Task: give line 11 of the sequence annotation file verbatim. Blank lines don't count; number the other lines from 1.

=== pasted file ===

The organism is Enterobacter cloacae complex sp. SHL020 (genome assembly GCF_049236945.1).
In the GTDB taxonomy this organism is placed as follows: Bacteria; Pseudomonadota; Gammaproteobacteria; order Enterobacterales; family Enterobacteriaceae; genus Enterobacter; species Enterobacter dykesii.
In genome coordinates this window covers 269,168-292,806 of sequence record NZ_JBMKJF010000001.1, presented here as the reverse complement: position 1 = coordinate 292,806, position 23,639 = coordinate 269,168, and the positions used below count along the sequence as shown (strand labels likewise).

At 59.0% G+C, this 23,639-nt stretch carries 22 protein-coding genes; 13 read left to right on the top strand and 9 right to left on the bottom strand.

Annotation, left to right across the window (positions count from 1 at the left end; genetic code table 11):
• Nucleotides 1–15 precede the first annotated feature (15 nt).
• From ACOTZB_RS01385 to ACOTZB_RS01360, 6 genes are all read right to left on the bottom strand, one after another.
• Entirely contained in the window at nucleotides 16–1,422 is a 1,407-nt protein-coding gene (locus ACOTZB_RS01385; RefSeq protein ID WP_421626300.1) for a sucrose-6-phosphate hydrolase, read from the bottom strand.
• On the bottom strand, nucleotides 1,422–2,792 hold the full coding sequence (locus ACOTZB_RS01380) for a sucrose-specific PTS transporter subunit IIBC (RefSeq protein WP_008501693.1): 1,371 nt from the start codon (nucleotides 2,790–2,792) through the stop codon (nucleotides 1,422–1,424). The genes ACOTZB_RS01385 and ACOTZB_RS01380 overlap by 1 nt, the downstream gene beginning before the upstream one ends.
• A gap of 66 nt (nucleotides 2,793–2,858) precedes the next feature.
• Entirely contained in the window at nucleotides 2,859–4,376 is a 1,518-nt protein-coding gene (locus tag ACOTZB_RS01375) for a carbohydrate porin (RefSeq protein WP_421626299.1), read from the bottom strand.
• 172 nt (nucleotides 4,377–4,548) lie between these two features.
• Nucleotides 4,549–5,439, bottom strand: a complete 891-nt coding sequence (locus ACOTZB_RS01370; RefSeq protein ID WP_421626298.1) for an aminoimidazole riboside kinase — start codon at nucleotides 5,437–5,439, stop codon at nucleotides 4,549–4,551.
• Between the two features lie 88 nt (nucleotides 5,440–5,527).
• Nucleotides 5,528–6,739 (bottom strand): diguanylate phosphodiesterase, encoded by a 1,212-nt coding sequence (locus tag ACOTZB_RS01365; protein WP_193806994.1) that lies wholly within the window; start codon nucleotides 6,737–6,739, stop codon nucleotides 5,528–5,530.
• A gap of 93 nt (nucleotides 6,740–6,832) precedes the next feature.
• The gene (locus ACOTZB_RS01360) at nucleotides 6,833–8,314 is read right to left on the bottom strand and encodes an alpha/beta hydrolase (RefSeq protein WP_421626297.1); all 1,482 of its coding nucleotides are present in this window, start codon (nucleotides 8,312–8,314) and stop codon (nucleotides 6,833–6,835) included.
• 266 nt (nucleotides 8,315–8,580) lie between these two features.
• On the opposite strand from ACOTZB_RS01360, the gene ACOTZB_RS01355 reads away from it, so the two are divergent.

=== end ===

• Entirely contained in the window at nucleotides 2,859–4,376 is a 1,518-nt protein-coding gene (locus tag ACOTZB_RS01375) for a carbohydrate porin (RefSeq protein WP_421626299.1), read from the bottom strand.